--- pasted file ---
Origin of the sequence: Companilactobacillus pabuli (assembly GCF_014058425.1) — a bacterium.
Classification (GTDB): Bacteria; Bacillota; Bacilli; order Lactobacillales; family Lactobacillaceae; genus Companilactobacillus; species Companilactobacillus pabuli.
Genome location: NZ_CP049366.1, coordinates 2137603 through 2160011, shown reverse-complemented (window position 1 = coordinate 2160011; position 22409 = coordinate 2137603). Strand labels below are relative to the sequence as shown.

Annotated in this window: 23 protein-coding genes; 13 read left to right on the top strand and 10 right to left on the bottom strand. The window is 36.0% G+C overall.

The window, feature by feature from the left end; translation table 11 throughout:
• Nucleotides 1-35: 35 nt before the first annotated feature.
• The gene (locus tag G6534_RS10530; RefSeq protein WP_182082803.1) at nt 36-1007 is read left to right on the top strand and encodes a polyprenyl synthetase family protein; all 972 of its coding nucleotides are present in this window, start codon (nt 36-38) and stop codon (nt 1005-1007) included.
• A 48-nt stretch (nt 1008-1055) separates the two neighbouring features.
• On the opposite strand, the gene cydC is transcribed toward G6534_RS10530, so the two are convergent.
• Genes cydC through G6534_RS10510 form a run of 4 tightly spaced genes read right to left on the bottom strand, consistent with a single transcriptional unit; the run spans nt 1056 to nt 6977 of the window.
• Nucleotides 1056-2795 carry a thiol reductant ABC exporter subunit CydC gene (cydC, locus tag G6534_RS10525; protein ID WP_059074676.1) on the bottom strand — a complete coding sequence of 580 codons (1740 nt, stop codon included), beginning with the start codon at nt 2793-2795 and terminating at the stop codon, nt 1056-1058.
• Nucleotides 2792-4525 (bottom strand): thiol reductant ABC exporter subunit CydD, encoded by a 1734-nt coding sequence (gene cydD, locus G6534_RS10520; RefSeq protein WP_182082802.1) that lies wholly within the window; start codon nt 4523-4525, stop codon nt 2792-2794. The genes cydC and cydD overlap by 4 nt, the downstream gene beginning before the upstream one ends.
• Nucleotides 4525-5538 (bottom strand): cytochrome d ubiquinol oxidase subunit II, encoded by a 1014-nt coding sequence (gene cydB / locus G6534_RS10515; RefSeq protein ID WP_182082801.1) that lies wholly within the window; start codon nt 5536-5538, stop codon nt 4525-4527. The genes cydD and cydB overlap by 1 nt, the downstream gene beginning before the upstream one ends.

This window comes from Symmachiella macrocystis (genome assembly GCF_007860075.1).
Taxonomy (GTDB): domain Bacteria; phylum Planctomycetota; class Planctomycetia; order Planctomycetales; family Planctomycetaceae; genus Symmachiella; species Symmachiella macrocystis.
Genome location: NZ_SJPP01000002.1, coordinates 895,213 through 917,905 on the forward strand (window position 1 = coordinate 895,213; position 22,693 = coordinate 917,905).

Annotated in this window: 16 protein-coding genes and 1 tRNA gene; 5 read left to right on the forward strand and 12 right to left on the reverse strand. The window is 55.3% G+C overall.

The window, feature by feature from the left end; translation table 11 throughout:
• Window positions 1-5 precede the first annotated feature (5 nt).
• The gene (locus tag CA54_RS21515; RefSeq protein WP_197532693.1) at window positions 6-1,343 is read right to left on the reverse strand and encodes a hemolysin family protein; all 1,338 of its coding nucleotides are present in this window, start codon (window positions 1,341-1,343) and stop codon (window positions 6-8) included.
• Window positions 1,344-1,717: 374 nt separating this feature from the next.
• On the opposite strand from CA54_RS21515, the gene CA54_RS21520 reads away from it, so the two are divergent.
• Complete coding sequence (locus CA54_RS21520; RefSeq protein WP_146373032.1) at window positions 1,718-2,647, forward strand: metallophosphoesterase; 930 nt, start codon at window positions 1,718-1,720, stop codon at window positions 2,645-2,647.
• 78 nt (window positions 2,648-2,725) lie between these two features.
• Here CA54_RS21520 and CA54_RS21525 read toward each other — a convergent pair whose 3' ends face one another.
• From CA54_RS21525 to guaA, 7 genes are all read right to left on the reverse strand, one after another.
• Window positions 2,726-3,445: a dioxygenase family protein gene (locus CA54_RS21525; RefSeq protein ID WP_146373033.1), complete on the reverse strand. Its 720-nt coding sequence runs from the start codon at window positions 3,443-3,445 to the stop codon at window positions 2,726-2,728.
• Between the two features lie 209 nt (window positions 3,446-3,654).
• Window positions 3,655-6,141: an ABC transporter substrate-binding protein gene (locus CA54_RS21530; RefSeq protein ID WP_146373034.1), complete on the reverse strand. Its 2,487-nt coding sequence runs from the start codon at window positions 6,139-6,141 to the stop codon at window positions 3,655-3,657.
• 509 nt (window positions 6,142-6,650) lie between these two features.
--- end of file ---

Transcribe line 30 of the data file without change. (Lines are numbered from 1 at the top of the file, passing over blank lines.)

• 509 nt (window positions 6,142-6,650) lie between these two features.